Resilience in Business Endeavors

On April 28, 2014, winner of The Apprentice Season 1, Bill Rancic, took the stage at an annual sales training conference in Chicago and spoke to over 700 college students across the country. This event, organized by Campus Special (Acquired by Chegg, Inc.), marked the beginning of a 13-week summer internship where interns were responsible for selling advertising products and services to business owners around their campuses. In the short 90 minutes he had with the young, enthusiastic interns, Rancic shared his experience competing in The Apprentice and what led him to emerging as the winner.




“Trump gives us our first task, and it was to sell lemonade in the middle of New York City…But then the tasks got larger and more complicated, and you start to see the winners separate themselves from the losers. The sleep deprivation started kicking in, and the people who really wanted it were the ones fighting tooth and nail, willing to do what the other people wouldn’t. One by one by one, I see my competition falling by the wayside. Close to the end, some people were volunteering to go home because they weren’t willing to do what it takes to win…”



Sitting in the audience that day, I knew I wasn’t the only one riding on the wave of emotions, from excitement to anxiousness. I wondered if I possessed the tenacity and intelligence to excel simply complete 13 weeks of outside sales responsibilities. After 4 days of training in Chicago, I returned to Cincinnati with 4 other interns from UC. Each of us was given the individual goal of selling at least $25,000 of revenue in 13 weeks.

“I can assure you this won’t be easy. But I can tell you it will be worth it. The truth is, when things get hard, everyone thinks about quitting, regularly, but don’t ever do it.”

~ Chau Nguyen, Campus Special President & CEO

 The internship proved to be more challenging than we imagined, and after week 1, two of my teammates quit. Rejections, mean remarks, yelling, and broken promises, all part and parcel of doing sales, yes, that’s what we told ourselves. Waking up with a positive attitude everyday however, became increasingly difficult to do. After week 5, my closest friend in the internship resigned. It made me realize how much of a toll this experience was taking on my finances, but that was an easy excuse. I wanted to quit, and I wanted to quit badly. Yet the desire to prove to myself that I could do it, that I’m made of much more was tugging at me. I knew quitting was easy but unfulfilling.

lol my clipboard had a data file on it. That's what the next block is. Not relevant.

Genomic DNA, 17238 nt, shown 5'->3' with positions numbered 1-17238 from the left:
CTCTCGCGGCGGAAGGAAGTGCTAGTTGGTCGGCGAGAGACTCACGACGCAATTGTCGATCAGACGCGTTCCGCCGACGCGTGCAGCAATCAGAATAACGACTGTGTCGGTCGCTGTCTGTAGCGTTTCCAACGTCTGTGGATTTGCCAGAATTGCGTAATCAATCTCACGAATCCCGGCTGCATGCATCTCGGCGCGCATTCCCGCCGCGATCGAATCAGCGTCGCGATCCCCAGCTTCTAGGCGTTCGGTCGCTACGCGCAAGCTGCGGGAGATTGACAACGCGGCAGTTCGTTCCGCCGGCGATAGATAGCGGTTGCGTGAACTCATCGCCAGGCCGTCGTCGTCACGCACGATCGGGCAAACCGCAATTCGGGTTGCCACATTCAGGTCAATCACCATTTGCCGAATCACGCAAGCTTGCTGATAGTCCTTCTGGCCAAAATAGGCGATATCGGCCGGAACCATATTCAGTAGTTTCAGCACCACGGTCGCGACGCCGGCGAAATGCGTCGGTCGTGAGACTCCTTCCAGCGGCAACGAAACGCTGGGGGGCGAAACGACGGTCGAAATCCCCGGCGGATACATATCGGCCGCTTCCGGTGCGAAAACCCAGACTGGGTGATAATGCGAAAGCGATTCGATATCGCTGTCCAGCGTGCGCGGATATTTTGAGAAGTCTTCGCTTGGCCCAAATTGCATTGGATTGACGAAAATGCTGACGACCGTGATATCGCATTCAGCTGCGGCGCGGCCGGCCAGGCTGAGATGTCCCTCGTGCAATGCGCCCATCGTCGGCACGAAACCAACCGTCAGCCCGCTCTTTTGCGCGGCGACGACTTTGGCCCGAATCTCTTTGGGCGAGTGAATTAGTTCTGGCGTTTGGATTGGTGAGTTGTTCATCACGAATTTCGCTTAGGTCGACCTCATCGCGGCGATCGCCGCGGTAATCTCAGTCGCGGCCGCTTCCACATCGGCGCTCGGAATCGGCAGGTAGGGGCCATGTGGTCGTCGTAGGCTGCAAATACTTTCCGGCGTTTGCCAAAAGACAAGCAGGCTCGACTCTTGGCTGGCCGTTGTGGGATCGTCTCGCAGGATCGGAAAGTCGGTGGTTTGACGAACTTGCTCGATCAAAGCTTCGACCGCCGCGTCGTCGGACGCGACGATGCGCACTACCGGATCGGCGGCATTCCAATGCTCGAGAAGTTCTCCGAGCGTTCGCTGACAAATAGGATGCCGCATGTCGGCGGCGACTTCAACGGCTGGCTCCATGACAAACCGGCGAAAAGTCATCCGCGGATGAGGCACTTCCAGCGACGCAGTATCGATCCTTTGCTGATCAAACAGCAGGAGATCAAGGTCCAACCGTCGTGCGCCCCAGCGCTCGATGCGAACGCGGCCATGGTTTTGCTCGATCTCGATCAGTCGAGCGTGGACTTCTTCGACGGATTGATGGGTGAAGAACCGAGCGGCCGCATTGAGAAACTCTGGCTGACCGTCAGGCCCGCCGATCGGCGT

“Today I will do what others won’t, so that tomorrow

I can accomplish what others can’t.”

~ Chau Nguyen

Over the 13 weeks, I learned to not find excuses, to not blame the poor weather, and to make just one more business call after what I wanted to be the last one for the day. “Don’t ever quit” may not be the most positive advice you can give to a person, but it sure works. Every individual will find what speaks to him or her most – his or her own story or some personal experience – to fuel the motivation for not quitting, and to build the ability to be resilient.

In her exploration of the topic on resilience, Journalist Diane Coutu learns how Dean Becker, president and CEO of Adaptiv Learning Systems defines this term. “More than education, more than experience, more than training, a person’s level of resilience will determine who succeeds and who fails. That’s true in the cancer ward, it’s true in the Olympics, and it’s true in the boardroom.”

We will no doubt, experience setbacks at some point in our careers or personal life. A company needs a resilient workforce to withstand any outside pressure and to successfully adapt to changes in the business environment. We often place emphasis on natural talent and intelligence but beyond talent, one needs hard work. And beyond hard work, one needs resilience.

If you’re wondering what happened with my internship, I’m happy to share that with my only teammate left, Elaine and I successfully completed the 13-week experience and I hit my goal of $25,000. To look back and to know that I pressed on was truly the most rewarding aspect of my summer last year. And I know if I can do it, anyone can do it!





Hannah Ko

Communication Consultant




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